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Wagging while they work

[Times photo: Cherie Diez]
Do you have an appointment? Molly the toy fox terrier keeps her owner, Larry Dillahunty, company in his downtown St. Petersburg law office. When she gets sleepy, she can catch 40 winks in a dog bed under a desk.


© St. Petersburg Times, published June 21, 2000

Friday is National Take Your Dog to Work Day. Do you like that idea, Sparky? Do you, boy? Good boy!

Dogs of America, arise.

There's more to life than lounging around the house all day, gnawing on fleas and dreaming of Milk Bones.

Just imagine: What if, this morning, your owner, at the usual time he or she leaves for work, were to open the back door, look at you and utter those magical words:

"Want to go for a RIDE?"

And what if that ride ended up at a workplace where you could spend all day hanging out with your owner, sniffing new smells, meeting new people and getting lots of belly rubs?

Hey, it could happen, especially on Friday, which is National Take Your Dog to Work Day.

[Times photo: Fraser Hale]
Lucy the yellow Lab greets customers at Clayton Galleries in south Tampa. When the UPS truck comes, Lucy gets treats.
This is a bone-a fide holiday, the second annual. It's a day to celebrate the human-animal bond and to acknowledge the frustration of millions of working people who reluctantly leave their pets home alone every day.

The event is sponsored by Pet Sitters International, a North Carolina professional organization, and two animal-related online companies, and

"We have nearly 20 full-time dogs in our office, and they help . . . create a happier workplace on a daily basis," said Julie Wainwright of, which is based in San Francisco and no doubt smells of flea dip.

Obviously, National Take Your Dog to Work Day is a publicity ploy for companies that make money off the zillion-dollar pet industry. We're behind it, anyway. It damages the national psyche when people have to leave their pets behind. If you ask us, dogs should be welcomed in schools, day care centers, doctor's offices, convenience stores, wherever their masters toil.

Is this discrimination against the anti-canine crowd? Would it endanger public health? Bark twice for no. Restaurants, offices and other businesses could have "fur" and "non-fur" sections. Everybody's happy.

According to Wainwright, hundreds of companies participated in the first National Take Your Dog to Work Day in June 1999. A Friday was chosen again because many offices consider that a casual day anyway. (Maybe the thinking is that it's easier to get down and scrub accidents from the carpet if you're wearing jeans.)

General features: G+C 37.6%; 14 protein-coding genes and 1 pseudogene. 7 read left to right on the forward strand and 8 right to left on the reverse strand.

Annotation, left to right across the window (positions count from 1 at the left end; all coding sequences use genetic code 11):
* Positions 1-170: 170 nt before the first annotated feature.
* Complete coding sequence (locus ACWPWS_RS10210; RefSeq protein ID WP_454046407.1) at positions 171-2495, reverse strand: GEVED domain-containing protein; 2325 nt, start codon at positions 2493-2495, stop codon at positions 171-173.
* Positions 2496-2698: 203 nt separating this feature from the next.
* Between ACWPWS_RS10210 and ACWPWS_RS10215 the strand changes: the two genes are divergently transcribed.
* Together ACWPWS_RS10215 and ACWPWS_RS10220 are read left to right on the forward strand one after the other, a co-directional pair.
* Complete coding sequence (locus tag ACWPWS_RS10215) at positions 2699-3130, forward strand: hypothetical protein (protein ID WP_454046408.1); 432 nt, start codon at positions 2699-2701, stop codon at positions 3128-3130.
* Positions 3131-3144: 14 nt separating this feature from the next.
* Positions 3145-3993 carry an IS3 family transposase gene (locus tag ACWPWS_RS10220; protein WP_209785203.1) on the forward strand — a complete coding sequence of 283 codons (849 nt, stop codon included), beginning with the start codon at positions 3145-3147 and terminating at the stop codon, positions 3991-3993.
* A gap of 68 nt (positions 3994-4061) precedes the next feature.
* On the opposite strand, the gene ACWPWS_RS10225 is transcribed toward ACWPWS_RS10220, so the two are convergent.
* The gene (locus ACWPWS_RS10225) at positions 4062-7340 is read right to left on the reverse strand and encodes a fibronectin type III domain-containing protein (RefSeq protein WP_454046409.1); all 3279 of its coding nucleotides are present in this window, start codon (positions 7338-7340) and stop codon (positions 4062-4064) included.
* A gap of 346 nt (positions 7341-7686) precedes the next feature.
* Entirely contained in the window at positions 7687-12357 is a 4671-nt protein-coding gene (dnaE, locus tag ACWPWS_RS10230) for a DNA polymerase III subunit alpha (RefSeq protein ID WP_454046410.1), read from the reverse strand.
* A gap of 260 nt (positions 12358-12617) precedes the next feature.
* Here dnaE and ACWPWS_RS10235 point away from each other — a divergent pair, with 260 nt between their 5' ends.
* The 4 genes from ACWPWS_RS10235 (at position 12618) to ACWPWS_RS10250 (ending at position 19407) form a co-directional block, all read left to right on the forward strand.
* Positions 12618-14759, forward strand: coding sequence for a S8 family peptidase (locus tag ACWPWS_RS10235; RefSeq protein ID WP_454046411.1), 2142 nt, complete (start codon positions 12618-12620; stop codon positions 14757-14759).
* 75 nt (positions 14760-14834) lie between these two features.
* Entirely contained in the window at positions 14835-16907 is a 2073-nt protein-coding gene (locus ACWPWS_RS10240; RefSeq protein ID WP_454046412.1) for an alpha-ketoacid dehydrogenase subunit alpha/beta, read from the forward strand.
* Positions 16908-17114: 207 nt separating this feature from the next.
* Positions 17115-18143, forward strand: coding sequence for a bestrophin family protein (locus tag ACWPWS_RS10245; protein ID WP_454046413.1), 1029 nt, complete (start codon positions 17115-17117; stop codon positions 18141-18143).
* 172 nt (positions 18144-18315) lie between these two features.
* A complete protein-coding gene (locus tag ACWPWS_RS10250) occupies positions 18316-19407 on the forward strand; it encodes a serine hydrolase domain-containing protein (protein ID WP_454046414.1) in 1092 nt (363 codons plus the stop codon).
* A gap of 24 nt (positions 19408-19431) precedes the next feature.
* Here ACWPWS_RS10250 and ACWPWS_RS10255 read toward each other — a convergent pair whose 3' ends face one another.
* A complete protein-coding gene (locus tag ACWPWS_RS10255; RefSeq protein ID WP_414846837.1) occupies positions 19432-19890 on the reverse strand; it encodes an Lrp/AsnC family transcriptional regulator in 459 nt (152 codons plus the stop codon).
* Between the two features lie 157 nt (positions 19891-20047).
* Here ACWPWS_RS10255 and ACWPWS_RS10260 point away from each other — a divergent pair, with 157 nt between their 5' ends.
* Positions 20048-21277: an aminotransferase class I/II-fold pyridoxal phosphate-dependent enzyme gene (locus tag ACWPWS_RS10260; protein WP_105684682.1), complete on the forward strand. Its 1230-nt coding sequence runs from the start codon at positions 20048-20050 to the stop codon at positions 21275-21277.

Tara Kain, founder of, said that having dogs in the workplace can improve morale. Certainly it does for the dogs.

"Employees are more willing to work overtime because their pooch is sitting next to them," she said, citing no particular university research.

Dogs sit next to their owners at quite a few Tampa Bay area workplaces, mostly places where the pet owner also owns the business and no boss or human resources department is around to object.

One such working dog is Lucy the 75-pound yellow Labrador retriever, who dogs the front door at Clayton Galleries in south Tampa, amid huge impressionist paintings.

"She's a great gallery greeter. Ninety-eight percent of the people who come in love her," said manager Mark Feingold. (The other two percent must be cat people.)

One morning last week, Feingold and Lucy started the workday with their daily ritual: He let her lick the last drops of his cafe con leche from a paper cup. A few customers trickled in. Lucy sniffed each briefly, then retired to her favorite nap spot, a cool tile floor.

Even though most self-respecting dogs hate delivery people, the highlights of Lucy's day are the arrivals of the UPS truck (treats!) and, a bit later, the mail carrier (more treats!).

Generally Lucy ignores the artwork, said her owner, Cathy Clayton, who also owns the gallery. "But she barked one time, at a folk art piece that was made out of bones."

[Times photo: Cherie Diez]
Campy the golden retriever holds down the fort five days a week at Northeast Cycles in St. Petersburg with her owner, Ken Fong.
Campy the golden retriever is a fixture at Northeast Cycles in St. Petersburg. She's there with owner Ken Fong five days a week, chasing tennis balls and offering her left paw for a shake, over and over.